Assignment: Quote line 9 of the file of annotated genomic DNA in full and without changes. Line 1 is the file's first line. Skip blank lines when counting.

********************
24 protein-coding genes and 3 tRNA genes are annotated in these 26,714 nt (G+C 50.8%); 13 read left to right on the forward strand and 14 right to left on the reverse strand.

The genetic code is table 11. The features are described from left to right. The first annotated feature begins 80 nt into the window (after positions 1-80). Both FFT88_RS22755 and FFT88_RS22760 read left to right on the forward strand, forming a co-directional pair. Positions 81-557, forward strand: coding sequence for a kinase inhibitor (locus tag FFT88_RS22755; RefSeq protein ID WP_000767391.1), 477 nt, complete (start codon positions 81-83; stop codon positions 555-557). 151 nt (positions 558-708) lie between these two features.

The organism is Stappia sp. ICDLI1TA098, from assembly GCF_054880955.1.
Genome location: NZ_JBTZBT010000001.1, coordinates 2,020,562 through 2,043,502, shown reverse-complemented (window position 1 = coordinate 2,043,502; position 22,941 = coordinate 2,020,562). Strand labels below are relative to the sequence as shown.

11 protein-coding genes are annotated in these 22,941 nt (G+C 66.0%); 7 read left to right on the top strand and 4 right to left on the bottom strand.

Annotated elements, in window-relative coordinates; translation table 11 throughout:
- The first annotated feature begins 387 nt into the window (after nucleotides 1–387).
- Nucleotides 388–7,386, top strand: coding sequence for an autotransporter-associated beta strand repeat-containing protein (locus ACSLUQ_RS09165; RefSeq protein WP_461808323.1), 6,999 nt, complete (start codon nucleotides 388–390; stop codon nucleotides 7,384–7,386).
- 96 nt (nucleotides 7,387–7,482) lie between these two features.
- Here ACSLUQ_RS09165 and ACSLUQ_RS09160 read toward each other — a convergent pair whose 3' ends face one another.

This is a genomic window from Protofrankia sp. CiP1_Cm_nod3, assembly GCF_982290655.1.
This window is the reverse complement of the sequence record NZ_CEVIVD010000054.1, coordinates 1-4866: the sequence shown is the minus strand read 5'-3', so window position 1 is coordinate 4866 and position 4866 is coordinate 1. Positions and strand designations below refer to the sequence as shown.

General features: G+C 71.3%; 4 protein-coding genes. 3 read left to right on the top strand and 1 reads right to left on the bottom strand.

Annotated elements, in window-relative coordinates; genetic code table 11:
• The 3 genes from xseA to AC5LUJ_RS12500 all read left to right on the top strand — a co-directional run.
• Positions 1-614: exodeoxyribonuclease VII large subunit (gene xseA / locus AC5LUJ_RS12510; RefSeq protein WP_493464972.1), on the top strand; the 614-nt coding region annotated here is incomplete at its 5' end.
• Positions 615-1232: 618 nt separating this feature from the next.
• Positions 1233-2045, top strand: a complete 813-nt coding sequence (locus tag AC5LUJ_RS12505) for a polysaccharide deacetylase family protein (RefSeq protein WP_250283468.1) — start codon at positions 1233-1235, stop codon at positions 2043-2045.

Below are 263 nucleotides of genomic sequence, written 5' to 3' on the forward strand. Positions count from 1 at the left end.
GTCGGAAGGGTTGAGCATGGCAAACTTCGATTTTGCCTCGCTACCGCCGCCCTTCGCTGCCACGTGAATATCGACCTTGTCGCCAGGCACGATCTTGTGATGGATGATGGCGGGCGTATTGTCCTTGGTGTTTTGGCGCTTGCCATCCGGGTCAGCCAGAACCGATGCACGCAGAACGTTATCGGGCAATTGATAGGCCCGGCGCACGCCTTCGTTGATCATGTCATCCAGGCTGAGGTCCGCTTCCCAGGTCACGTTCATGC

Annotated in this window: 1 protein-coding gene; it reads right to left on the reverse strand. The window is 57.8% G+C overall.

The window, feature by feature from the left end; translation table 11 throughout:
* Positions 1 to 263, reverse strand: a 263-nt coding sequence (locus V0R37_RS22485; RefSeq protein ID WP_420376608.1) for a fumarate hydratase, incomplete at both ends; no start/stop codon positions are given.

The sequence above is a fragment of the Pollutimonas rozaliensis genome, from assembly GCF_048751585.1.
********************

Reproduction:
- 96 nt (nucleotides 7,387–7,482) lie between these two features.